Feminism is the radical notion that women are people.
See, you sacked me into the old "fat, fat!" thing with regards to another one of these cartoons a while ago, until I discovered that it was not an editorial cartoon (supposed to have a point) but rather part of the caricature gallery of the current crop of politicians. This one would also simply appear to be a caricature. Are you perturbed about the reference to make-up?
sacked = sucked (me illiterate)
Perhaps it has something to do with her taking part in that makeover show last year? The one where they tried to argue that if more politicians had a makeover it would help them get more votes? Or possibly trying to say that the green party is really a red party in disguise? I am not quite sure as I do not know this artists political leanings.I can be completely sure however it has something relating to the upcoming election for the Green partys co leader position.
How were you sucked in G? Certainly no intention on my part to mislead. Why would the fact that Webb's cartoon of Judith Collins sitting on cars to crush them be ok because it wasn't editorial?
The argument that caricatures aren't editorial cartoons is among the most absurd I've seen this year (though the year is yet young). L
Thanks for the vote of confidence, Lew. I do stand by my claim, though: what baffled me about the cartoon that Julie commented on a while ago (too lazy to find the link) was that it was all about the fat and the ministerial role in charge of the police. It didn't seem to contain any joke, or make any sort of commentary, just show the subject in an unflattering light. But guess what: that's what a caricature is! Take the Mehandra Dhoni from the same series no longer than three days ago, Monsieur smartypants. Are you telling me that it's the same thing as an editorial cartoon? No? Didn't think so.Now, occasionally you will get portrait that contain a political statement: Italian cartoonist Forattini used for instance to always depict in his cartoons the (morbidly obese, incidentally) leader of the republican party naked except for a fig leaf, and that stood to symbolise the parties lack of policies. Another (can't remember whom) was always dressed in the uniform of Napoleon. But generally speaking the figure itself is simply a hyperbolic deformation of physical traits. And again I'm going to have to ask: what's the problem with that?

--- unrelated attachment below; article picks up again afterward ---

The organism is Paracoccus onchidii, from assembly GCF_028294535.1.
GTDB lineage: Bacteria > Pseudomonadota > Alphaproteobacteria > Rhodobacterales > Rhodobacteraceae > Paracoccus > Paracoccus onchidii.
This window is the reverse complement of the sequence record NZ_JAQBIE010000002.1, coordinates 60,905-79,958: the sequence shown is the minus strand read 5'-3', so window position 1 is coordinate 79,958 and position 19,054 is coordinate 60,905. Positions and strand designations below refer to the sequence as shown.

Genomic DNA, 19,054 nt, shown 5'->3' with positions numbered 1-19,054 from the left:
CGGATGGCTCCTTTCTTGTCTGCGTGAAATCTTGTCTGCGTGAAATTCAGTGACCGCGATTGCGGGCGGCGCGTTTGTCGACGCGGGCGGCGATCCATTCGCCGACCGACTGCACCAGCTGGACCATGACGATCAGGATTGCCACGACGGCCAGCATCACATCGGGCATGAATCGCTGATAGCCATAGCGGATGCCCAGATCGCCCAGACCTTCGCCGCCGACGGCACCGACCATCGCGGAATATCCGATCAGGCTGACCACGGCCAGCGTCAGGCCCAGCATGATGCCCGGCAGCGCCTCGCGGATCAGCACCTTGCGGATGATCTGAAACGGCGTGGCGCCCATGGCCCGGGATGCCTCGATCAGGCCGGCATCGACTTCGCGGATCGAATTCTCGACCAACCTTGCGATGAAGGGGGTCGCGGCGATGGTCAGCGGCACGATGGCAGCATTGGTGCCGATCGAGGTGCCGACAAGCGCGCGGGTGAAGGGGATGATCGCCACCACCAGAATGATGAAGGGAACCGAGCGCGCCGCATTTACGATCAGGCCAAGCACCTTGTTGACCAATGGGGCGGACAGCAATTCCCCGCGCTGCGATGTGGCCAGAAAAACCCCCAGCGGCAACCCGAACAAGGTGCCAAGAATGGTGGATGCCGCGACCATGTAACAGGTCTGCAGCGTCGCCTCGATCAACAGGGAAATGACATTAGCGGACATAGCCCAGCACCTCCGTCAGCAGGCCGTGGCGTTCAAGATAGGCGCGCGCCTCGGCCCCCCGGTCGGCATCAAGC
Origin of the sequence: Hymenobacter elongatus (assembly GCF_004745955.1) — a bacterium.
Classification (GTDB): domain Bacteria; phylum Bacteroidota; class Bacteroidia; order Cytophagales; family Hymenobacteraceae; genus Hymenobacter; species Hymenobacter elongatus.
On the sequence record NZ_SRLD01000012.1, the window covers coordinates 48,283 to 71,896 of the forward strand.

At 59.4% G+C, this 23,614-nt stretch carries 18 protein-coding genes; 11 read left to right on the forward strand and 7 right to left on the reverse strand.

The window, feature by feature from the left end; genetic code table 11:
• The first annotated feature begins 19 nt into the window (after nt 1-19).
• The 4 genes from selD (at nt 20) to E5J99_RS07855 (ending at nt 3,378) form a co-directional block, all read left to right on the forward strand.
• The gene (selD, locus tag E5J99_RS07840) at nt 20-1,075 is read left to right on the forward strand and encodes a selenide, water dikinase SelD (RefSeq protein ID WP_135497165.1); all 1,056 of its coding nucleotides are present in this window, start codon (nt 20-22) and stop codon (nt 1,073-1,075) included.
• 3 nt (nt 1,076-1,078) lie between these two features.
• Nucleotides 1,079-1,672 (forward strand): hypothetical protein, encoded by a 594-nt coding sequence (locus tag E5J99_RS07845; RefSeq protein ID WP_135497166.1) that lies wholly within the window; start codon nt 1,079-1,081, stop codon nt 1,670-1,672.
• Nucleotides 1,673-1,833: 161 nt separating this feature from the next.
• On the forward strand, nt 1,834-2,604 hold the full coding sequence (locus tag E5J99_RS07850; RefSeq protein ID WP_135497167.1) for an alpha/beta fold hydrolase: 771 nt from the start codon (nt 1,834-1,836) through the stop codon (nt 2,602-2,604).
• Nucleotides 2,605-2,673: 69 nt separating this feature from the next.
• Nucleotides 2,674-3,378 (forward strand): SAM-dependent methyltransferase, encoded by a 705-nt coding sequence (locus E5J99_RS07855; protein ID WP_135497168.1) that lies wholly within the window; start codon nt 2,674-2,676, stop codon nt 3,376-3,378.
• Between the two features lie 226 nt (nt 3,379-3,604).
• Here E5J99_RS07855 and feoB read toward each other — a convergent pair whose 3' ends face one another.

The point of the Judith Collins cartoon, and my post on it, was to portray Collins crushing cars by sitting on them. How is that not an inappropriate comment on someone's weight, regardless of whether it's an editorial cartoon or not??I'm still pretty in the dark on this current Bradford cartoon - can anyone tell me which article in the DomPost (presumably) it appeared alongside? that might help. rd26, I agree it would logically seem to be related to the leadership contest, but it seems to suggest Bradford would consider a range of colours that include blue?!!
The point of the Judith Collins cartoon, and my post on it, was to portray Collins crushing cars by sitting on them.Oh, FFS Julie... she was sitting on a police car, shorthand for the fact that she's the minister of police. Either the car was ludicrously small, or she ludicrously large, or both, but it's a frigging caricature. Do you also stop by the people who do it in the street in tourist centre and complain "hey, you did her too big", "hey, his nose is not that large". C'mon.Might as well complain about the Dhoni cartoon being discriminatory of people with large heads.
Are we looking at the same cartoon G? Because the one I see has Collins sitting on top of a pile of 3 cars, none of which look like police cars to me, and there is grey stuff coming out the sides at the bottom along with movement lines on the sides which to me look like the artist is implying the cars are getting crushed. Sorry I don't know the right terms for these things. Webb's style is to do people with big heads, that's fine. I note his cartoon of Collins this morning did not make her look fat at all. So clearly he's capable of doing it without all the body-politics.
You're right, I was mis-remembering the other cartoon. That doesn't change my point, though, which is that if we don't allow ourselves to play a degree of what you call body politics in satirical portraiture - which is meant to be iconoclastic of the people in power or in the public eye - we'll be sadder as opposed to more englightened. But they, that's just me.
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